Buy that Fixer-Upper Under the FHA’s 203(k) Program!

Smiling man sits in newly renovated kitchen

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Do you know about the FHA’s 203(k) program? You can get a low (3.5 percent) down payment loan for the purchase price plus the cost of renovations on a single-family home or a multi-family property with up to four units. Your loan limit is based on the appraised value after the improvements have been made.

The 203(k) program was devised back in 1978, but really gained popularity during the housing bust. With the rise in foreclosures, a glut of distressed properties flooded the market. The 203(k) program offers financing for and an incentive to negotiate the purchase of a property in poor condition.


The property in question must have been completed at least one year prior. The number of units must meet local zoning laws. Co-ops are not eligible. Demolished or razed homes are eligible, provided some of the original foundation remains. Condos are eligible, but rehabilitation is limited to the interior. The four-unit structure limit applies only to the building the condo is in, not to the entire development.

Mixed-use properties are eligible for 203(k) loans, provided the commercial space does not exceed the allowable percentage of space. See the HUD website for details.

The buyer is required to pay a private consultant to draft a list of improvements to be made, ensuring that all improvements bring the home up to current health and safety standards. Improvements must begin within 30 days of closing and must be completed within six months. Rehab funds are disbursed directly to contractors upon completion and inspection.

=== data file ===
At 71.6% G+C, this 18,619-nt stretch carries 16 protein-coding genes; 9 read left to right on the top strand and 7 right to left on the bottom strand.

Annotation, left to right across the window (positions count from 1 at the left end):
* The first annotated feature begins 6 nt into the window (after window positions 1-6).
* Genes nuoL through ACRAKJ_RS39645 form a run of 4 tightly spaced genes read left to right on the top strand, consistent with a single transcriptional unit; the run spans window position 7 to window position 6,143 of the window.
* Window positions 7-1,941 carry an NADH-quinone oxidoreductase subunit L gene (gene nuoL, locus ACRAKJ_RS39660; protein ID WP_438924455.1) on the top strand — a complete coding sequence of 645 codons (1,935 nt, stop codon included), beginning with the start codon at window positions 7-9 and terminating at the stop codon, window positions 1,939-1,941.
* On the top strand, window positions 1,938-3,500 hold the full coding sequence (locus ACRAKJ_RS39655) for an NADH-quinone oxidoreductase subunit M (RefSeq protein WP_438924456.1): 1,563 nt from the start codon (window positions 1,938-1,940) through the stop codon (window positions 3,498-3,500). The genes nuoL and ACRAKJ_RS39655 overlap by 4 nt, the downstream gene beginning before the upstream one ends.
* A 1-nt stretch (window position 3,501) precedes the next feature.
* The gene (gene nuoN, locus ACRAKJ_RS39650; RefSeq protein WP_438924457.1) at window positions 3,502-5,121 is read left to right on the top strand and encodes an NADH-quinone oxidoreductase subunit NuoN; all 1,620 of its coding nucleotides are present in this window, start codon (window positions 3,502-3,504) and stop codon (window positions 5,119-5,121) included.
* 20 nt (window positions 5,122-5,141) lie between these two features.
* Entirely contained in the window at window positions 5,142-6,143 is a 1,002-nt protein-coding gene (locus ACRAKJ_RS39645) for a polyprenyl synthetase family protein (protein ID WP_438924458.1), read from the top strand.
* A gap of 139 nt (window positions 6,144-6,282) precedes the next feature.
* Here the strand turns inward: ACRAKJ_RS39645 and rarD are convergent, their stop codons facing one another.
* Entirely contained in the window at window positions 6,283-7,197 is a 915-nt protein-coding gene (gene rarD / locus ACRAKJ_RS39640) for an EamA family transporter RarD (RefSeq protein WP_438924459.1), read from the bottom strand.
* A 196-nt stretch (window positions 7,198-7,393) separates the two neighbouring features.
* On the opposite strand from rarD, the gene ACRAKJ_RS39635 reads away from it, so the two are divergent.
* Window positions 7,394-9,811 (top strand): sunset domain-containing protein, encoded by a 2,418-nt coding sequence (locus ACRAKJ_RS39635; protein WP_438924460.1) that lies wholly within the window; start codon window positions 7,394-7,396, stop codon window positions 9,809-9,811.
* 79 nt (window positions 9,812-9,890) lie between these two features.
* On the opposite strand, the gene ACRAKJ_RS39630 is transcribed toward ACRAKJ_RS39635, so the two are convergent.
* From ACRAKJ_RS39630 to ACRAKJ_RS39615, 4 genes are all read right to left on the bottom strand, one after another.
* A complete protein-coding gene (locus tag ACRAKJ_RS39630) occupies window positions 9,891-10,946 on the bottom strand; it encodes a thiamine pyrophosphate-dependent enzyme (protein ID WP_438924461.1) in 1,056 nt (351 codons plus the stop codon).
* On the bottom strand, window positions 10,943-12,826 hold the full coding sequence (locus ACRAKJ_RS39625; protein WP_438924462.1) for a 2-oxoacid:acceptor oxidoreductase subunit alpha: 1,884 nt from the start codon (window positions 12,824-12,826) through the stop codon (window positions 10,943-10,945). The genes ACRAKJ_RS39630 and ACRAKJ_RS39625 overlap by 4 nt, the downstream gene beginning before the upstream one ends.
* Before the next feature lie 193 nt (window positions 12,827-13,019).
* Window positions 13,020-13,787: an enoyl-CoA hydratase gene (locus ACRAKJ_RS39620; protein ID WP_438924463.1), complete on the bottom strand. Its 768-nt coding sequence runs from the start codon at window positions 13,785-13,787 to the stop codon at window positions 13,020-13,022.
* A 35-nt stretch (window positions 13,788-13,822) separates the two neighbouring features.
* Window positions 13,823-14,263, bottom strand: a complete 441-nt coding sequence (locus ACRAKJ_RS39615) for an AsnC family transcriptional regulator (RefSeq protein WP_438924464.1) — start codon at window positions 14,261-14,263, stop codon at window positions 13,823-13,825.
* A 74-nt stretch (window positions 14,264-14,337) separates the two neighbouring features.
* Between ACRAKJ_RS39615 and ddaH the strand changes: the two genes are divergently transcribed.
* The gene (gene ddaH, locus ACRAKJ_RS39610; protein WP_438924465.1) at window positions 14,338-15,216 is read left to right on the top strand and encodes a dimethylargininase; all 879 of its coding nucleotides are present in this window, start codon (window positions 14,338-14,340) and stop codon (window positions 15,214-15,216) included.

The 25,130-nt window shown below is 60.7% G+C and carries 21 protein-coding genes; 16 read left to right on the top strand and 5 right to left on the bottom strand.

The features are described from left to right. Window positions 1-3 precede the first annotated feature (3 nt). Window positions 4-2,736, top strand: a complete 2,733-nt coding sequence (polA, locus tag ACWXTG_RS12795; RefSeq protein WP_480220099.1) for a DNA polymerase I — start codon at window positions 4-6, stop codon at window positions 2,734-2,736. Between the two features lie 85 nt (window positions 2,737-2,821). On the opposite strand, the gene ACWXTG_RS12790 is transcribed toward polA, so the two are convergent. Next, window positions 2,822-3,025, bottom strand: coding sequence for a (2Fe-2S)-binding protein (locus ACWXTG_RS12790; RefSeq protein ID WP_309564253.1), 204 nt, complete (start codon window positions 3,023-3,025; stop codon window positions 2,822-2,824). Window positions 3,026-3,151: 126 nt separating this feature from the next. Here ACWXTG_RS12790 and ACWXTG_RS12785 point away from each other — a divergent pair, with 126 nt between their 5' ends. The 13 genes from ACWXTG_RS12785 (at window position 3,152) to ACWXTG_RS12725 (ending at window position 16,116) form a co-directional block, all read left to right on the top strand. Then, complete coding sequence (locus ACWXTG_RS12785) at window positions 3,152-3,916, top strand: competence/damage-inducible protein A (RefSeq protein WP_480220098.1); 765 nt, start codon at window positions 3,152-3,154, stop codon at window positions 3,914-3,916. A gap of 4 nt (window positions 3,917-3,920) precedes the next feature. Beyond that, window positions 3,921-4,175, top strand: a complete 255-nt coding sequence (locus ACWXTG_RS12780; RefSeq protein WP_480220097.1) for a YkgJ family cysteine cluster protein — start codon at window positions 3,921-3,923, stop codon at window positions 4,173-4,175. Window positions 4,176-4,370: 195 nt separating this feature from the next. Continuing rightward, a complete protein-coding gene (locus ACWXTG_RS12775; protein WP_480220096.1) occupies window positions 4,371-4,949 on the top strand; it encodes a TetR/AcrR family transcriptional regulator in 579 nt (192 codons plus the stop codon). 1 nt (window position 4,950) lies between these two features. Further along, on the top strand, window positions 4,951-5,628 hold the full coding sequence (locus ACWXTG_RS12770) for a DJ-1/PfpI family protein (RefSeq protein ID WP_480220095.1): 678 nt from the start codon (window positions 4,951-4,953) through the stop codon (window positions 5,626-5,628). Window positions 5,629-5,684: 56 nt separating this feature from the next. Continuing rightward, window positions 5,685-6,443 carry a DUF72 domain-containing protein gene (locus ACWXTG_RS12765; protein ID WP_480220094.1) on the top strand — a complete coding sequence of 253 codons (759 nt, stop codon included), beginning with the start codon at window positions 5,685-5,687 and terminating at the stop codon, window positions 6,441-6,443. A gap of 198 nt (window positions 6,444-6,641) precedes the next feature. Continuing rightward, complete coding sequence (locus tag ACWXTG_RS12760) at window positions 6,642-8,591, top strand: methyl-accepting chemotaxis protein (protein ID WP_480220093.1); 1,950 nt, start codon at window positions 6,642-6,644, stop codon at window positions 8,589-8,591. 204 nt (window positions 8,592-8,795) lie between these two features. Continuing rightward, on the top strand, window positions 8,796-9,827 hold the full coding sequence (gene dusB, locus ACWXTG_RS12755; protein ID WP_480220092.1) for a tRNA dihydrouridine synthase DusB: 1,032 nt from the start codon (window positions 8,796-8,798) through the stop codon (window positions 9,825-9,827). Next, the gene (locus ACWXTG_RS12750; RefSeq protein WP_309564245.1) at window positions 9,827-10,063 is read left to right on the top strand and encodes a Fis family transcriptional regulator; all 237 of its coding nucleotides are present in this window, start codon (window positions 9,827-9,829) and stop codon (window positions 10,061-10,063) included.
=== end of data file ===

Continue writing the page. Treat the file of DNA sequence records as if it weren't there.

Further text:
Although the program requires owner occupancy, an enterprising investor could use the 203(k) to purchase a multi-unit property, live in it for a year during renovations, and then refinance to a conventional loan and move out.

203(k) loans can be used to convert a single family home to a multi-family (up to four) property, or to decrease the number of units in a multi-family dwelling to between one and four.


FHA loans are more expensive than traditional mortgages. The interest rates are slightly higher, averaging just under 4 percent in 2012. And the low down payment means you’ll have to pay private mortgage insurance (PMI) until your equity equals 20 percent or more of the home’s value. In most cases, the insurance premium (between 1.5 and 3 percent of the total loan value) and closing costs are added to the loan, so you end up paying interest on these costs for the life of the loan.

Who can participate?

Anyone can apply for an FHA loan. FHA loans are perfect for buyers with less cash on hand, or with slightly lower credit scores. If you can’t afford a down payment of 20 percent plus closing costs, you should consider applying for a traditional FHA loan. And if you want to buy a property that needs improvement, you should apply for a 203(k) loan. 203(k) loans are subject to current FHA loan limits – between $271,050 and $1,094,625, depending on geographic area. Click here to find out the loan limits for your area. Your terms, including your interest rate, will depend on your own credit history and credit score.

203(k) funds cannot be used for luxury improvements like swimming pools, but neither are they limited to distressed properties. You can use 203(k) funds to add a room, a deck or solar panels, or to make certain other improvements to a home that is in otherwise good condition. All improvements must meet certain minimum standards.

Recent purchasers who paid cash can participate in the 203(k) program by refinancing within six months.

Image (CC 2.0) Flickr

Kimberly Rotter
Kimberly Rotter is a writer and editor in San Diego, CA. She and her husband have an emergency fund, two homes, a few vehicles, a handful of modest investments and minimal debt. Both are successfully self-employed, each in their own field. Learn more at RotterWrites.com.

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